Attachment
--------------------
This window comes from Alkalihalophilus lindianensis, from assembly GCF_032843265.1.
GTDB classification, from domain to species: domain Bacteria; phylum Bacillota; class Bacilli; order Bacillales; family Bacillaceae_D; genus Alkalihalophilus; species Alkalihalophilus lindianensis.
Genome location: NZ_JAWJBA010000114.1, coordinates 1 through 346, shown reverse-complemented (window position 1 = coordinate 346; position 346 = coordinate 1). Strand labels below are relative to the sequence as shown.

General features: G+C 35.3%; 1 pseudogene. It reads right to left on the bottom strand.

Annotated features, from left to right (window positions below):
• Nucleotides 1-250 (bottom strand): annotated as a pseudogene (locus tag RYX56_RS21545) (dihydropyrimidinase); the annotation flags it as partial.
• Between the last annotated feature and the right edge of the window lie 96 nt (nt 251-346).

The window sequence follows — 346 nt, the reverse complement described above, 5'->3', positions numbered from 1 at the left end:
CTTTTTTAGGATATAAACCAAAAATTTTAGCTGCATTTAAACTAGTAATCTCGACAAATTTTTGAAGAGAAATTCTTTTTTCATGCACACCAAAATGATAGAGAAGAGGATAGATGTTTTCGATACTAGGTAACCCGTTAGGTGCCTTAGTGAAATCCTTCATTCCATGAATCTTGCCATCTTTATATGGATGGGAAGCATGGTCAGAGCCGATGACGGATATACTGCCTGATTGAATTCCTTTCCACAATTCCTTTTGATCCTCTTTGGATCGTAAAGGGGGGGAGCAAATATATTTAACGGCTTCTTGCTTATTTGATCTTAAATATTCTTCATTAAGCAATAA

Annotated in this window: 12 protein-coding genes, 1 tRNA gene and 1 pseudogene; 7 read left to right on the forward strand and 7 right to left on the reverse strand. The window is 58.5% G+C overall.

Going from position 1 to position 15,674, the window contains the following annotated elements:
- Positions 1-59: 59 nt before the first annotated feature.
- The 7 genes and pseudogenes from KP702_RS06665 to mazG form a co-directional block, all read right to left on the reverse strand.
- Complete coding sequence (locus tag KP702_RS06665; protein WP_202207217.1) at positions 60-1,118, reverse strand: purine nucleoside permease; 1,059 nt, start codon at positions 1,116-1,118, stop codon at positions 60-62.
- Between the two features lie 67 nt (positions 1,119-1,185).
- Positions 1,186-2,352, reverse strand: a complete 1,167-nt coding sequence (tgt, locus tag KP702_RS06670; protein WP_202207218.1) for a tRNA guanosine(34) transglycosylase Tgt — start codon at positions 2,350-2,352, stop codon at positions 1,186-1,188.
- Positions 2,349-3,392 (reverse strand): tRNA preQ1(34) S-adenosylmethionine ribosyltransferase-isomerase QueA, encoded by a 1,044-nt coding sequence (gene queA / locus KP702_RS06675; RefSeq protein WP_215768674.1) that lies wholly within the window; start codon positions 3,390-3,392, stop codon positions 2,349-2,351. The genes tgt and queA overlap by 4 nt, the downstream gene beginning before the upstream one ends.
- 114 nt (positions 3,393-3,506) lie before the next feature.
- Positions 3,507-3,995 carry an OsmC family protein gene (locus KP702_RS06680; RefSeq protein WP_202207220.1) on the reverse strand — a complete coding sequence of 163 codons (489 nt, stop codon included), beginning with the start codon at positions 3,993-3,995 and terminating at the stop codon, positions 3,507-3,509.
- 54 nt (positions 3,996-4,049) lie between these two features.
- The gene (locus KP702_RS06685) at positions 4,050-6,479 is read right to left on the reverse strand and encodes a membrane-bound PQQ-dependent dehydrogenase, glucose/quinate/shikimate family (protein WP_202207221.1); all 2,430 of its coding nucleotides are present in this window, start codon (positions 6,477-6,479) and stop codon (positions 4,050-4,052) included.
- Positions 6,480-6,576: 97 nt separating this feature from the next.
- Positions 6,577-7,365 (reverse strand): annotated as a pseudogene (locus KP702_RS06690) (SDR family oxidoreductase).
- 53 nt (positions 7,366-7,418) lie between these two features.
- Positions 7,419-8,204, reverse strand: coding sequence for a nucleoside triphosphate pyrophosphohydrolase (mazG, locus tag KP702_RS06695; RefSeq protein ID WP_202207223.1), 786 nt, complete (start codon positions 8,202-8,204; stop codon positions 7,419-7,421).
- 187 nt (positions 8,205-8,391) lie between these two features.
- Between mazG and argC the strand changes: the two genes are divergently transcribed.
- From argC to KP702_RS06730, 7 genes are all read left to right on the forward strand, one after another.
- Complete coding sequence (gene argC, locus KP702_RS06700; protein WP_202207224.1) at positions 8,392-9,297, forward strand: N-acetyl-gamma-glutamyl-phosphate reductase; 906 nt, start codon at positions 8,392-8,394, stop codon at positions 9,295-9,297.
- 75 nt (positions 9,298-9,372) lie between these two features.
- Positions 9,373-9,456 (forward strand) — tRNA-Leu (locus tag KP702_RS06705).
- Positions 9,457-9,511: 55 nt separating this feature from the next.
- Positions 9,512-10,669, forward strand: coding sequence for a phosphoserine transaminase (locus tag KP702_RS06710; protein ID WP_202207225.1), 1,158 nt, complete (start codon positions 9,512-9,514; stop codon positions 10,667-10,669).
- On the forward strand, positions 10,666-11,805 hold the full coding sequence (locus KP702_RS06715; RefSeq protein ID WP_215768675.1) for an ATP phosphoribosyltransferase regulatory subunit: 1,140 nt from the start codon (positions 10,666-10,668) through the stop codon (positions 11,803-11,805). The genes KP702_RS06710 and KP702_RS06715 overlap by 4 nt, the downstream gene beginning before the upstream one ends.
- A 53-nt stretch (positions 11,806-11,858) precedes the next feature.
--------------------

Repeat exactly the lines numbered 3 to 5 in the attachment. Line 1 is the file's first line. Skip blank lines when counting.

Genome location: NZ_JAWJBA010000114.1, coordinates 1 through 346, shown reverse-complemented (window position 1 = coordinate 346; position 346 = coordinate 1). Strand labels below are relative to the sequence as shown.

General features: G+C 35.3%; 1 pseudogene. It reads right to left on the bottom strand.

Annotated features, from left to right (window positions below):